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For Display Purposes Only

A couple of days ago I was driving in Nelson and I saw this ad in the window of a local coffee house. Not the world’s best photo, but hopefully you get the idea.

Zumo

I made a comment to the man I was with, about how sick I am of these sorts of sexualised, stereotypical, airbrushed images of women being used to sell product.

Presumably feeling personally attacked by my statement, he protested. He said “But I don’t even see the woman. I just see a coffee.” (I guess his point was to argue that she wasn’t that sexualised, because if she was, he would have noticed that. Like this is somehow a worthy counterattack to my point).

I replied: Precisely. That’s the exact problem. You are so used to this sort of image in advertising, you don’t even see the person in it, you just see the product. That’s how socialised this is. That’s how much women have been made into props in order to sell empty ideals to fish eyed consumers.

The “I don’t see it that way” argument is what makes feminism such a constant uphill battle. Responses like:

1. I don’t see the problem

2. I do see the problem, but it’s not me, I’m not like that, I’m different.

3. I’m trying to see the problem from your point of view, but I don’t see why you’re so worked up about it.

When I was in Wellington, I saw this billboard.

LiptonTea

I literally stopped dead in the street in disbelief. I can just imagine the marketer’s thought process, coming up with this one. “Oooh, how edgy! How self-referential! We’re really pushing the boundaries with this one!”

NO. You are fucking not. You are enthusiastically reinforcing all the bullshit women have to deal with every day, the implicit sexualised coding that makes men shrug and say “Don’t see a problem.”

Why would anyone even think that the model was also for sale? Because that’s how advertisers represent women. At best, another product. At worst – and usually – an agreeable, pliable prop to whatever the product actually is.

Not only is this everyday sexism at its finest, every single time a woman is used like this, it recreates and strengthens the existing code of what “a woman” is and makes it even more difficult for people to live outside of that.

Take me, for example. I’m actually amused at the way some people (usually men men in the street), struggle to respond to me. I’m amused because if I don’t laugh about this I will cry.

1. I’m not an agreeable prop. The first thing they always notice about me is my short skirts and high heels. They have a coded response to this.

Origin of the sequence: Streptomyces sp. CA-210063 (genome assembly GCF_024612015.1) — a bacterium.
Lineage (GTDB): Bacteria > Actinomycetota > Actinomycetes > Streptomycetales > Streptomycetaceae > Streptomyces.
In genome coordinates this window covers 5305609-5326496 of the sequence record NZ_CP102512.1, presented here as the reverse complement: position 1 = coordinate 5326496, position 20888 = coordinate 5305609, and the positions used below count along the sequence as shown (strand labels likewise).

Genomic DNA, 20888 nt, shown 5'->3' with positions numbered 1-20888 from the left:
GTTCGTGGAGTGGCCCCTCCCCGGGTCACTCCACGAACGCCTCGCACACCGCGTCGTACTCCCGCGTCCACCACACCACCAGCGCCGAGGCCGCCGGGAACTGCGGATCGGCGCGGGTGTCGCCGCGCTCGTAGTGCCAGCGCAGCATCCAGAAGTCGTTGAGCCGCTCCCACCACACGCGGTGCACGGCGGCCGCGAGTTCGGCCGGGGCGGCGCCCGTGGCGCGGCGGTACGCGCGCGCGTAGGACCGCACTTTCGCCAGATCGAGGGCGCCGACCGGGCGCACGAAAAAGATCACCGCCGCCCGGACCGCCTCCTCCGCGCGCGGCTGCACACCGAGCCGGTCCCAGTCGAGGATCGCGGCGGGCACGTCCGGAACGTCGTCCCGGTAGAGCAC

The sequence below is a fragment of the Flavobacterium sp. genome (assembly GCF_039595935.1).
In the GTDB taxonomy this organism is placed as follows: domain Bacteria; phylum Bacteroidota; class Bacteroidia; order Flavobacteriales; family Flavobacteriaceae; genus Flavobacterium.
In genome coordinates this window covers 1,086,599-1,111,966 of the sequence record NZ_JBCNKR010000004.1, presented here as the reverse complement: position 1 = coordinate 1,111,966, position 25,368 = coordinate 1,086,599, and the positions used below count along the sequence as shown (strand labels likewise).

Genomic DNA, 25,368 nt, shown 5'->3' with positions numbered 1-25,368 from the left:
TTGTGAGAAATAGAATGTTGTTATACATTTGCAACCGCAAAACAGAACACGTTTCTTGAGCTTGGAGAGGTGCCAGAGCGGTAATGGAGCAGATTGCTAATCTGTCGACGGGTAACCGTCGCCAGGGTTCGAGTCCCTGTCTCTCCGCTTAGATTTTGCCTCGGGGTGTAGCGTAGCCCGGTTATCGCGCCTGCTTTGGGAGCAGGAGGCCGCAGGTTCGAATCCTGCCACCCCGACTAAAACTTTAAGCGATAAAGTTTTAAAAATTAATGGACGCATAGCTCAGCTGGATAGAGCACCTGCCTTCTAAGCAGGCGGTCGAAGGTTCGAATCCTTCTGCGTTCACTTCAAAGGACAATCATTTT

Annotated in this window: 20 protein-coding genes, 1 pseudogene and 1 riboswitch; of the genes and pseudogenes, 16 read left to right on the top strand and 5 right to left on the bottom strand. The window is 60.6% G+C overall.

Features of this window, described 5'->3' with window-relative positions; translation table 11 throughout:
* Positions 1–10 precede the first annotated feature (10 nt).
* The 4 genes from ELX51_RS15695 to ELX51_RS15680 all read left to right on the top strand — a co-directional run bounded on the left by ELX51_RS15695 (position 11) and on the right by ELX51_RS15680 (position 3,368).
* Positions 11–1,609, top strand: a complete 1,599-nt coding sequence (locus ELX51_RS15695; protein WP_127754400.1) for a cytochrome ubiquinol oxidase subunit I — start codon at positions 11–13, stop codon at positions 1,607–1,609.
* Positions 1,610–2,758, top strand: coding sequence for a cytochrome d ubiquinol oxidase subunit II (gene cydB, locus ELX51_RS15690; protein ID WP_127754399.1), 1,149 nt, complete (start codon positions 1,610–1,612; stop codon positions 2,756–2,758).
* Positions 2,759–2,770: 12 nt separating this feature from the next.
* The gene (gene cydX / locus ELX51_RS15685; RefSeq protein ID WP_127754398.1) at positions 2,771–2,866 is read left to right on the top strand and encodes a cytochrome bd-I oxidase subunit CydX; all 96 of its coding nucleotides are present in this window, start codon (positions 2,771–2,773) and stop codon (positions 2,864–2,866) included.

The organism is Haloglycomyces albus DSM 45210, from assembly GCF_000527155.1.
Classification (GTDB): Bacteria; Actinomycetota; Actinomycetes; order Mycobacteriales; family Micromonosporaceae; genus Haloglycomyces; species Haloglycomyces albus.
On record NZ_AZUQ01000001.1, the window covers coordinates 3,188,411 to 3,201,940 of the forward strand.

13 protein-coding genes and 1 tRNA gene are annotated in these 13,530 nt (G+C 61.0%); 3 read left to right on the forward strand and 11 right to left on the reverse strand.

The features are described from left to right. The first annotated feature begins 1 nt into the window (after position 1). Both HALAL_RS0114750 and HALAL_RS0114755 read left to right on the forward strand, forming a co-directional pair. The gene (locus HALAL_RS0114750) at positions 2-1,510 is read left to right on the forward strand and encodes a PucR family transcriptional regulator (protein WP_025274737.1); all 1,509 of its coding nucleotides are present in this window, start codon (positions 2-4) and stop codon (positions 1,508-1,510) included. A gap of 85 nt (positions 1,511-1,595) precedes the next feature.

2. Then they see my cane. This is when I start laughing, because the actual, noticeable doubletakes make their thought process ridiculously obvious. Their first reaction is to look because I’m wearing a short skirt. Their second reaction is their response to the fact that I’m disabled. Many don’t seem to be able to compute that. It doesn’t fit the image they want. They’re uncomfortable with it. Well, sorry and – fuck you.

No, I’m not “for display purposes only” actually. I’m a real person. I’m not “for sale,” either. So next time you look at an ad for a drink (or any other foodstuff) which includes a sexualised, airbrushed woman sucking on a straw or a spoon or making an expression that simulates orgasm (believe me, you’ll see one today) and “don’t see the person” (sure) maybe then is when you could do a doubletake.

How To Not Be Creepy on Twitter

This is my Guide for How To Not Be Creepy on Twitter. It is a response to my own experiences, and includes notes contributed by others. The Guide is mainly aimed at men, but can apply broadly.

I wrote this because, as with most online spaces, Twitter can be a difficult place to feel comfortable and safe. My vulnerability is increased because a) I’m a woman, and b) I share a lot of my personal experiences, both on Twitter and on my blog.

But I don’t want to stop sharing. And I don’t want to feel uncomfortable, unsafe, or abused when I receive what I consider to be a ‘creepy’ response. I make sure I take some responsibility by being as mindful as possible in what I say. However, that need to be mindful is in itself problematic – it hails from the same victim blaming culture as ‘You got raped because you wore a short skirt.’ I’ll give an example later of something I said that did not invite or absolve the response I got.

doing2much-on-twitter

Image from InterruptMag’s version of this post.

I also often don’t want to reactively block the people that make me feel uncomfortable, because many just don’t seem to know they’re doing it. And if I just block them with no explanation, that doesn’t give them the opportunity to learn.